A Taste for Reality

Curator's Note

The first Emmy Award for Outstanding Reality Program was given in 2001. Despite this recognition, popular discourse about quality programming rarely includes reality television. Here is a clip I shot in 2011 of Reality Rocks, a reality TV awards show and conference that was canceled after its first year. The ceremony included sixteen awards decided by over 100,000 fan votes. Later, the host acknowledges that "reality TV sometimes shows people at their worst and sometimes they show them at their best." Given the highly derogatory terms in which reality television is discussed, it may be hard to imagine the genre as capable of showing people at their very best. What does the one and only first annual reality TV awards show tell us about popular tastes for television?

Reality TV has some of the most diverse casts on television and yet it is often described as trash TV. Although multicultural representation does not equal liberation, I suggest that reality TV’s ill reputation is, in part, about who takes on these roles. The casts and producers are accused of “faking” interactions, while scripted television is complimented on its quality and the “realness” the actors portray. Thus, the produced performances in reality shows are valued less than in scripted television. While reality TV is indeed cheaper to produce, I argue that its lack of prestige also constructs the fans and stars as unworthy. Therefore, both the enjoyment and talent for reality TV are devalued as artificial and disposable. Race and class differences get parsed through the language of taste.

The distaste for reality marks the people and lifestyles represented as cast off entertainment for inferior publics. Arguing that reality has more stereotypical representations than “critically acclaimed” shows underscores how taste is used to manage both class and racial boundaries in the production and consumption of popular culture. Discounting reality television as simply distasteful never sees the fans or actors at their very best, but only and always at their very worst. I would say more but I think Lena Dunham’s about to win Best Director for Bad Girls Club!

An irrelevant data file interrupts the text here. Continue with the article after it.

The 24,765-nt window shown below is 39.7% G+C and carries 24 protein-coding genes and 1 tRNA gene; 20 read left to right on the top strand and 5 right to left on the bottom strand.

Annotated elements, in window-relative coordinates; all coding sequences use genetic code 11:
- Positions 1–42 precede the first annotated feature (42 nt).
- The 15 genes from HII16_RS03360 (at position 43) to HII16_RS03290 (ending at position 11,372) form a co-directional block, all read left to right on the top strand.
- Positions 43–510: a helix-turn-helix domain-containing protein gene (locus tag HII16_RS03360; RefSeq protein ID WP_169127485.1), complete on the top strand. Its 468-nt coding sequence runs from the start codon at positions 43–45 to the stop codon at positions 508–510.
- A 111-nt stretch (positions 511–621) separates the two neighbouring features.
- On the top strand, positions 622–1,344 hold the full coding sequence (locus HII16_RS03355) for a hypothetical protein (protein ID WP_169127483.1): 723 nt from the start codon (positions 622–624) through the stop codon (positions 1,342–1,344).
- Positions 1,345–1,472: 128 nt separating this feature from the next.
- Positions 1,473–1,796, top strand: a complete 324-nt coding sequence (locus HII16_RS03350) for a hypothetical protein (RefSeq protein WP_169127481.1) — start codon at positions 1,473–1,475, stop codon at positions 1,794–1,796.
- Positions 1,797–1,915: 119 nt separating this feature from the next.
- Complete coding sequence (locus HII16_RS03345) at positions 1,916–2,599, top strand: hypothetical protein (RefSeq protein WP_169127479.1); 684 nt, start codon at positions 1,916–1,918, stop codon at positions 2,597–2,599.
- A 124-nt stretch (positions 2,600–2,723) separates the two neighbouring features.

As a fan of reality TV I found this post incredibly refreshing! I think the programming of these shows emphasizes your points about race and class. Thinking about VH1's line up of reality TV-- Mob Wives, Basketball Wives, Love and Hip Hop-- it seems these shows are not only for inferior publics, they are being segregated into very specific spaces. You mention that we do not see the actors who are part of these shows at their best, but it is hard to see the kinds of industrial and cultural changes required. But, as Ryan suggested earlier in the week, we can see tastes shift as the highbrow takes cues from the "other guys." Perhaps shows that adopt the docudrama aesthetic could be the beginning??

Lauren must on her A-Game with scheduling this week's because this post provides the perfect contrast to mine yesterday; or what/who determines what constitutes "high-versus-low" brow art. I wonder what Warhol would think about Reality Television? I would to hear you speak more to your "distaste for reality" and simultaneous attraction to it (this is an generalized observation) because I often find myself loathing myself while watching my weekly "guilty pleasures"--from Ru Paul's Drag Race to Duck Dynasty. It is interesting and contradictory how we go about watching "reality" a "class above" as a way for both participating in these characters' worlds and also making ourselves feel better about ourselves. I also think you would LOVE a good friend of mine's article recently published on his inside autoethnographic work on/off the set of Big Brother. I will link you to his work and try to bring him into this conversation! Great stuff!

Thanks for the great feedback Lauren and Ryan! I agree that Lauren did a fantastic job curating this week! I think what I am trying to emphasize is what it might mean to take reality television seriously as a type of constructed performance. The way in which reality TV is set up against scripted drama is a sticking point for me. It seems that the only reason one might judge reality stars as "fake" is because of an assumption that they are not performances. But I think most people understand that reality tv is not "real" in that sense, and yet they still watch. For me, the assumption of "realness" slips into a classic construction of the fans and viewers as somehow duped by the production process. People's reading/viewing processes are much more complicated than that. I guess what I am saying is that have a deep love for reality television even if I am often critically engaged with it. I think taking these shows seriously as entertainment allows a deeper analysis into the connections between structures of race, class and everyday life. Thanks for the article Ryan! I am especially interested in his auto ethnographic piece. The video clip is a part of a documentary short I made on reality TV casting. While I was shooting I acquired a lot of information from stars and hopefuls and casting people on how to get cast in a reality show that mostly focused on "playing up your strengths." I thought about auditioning for a show, but then I am a terrible actor.

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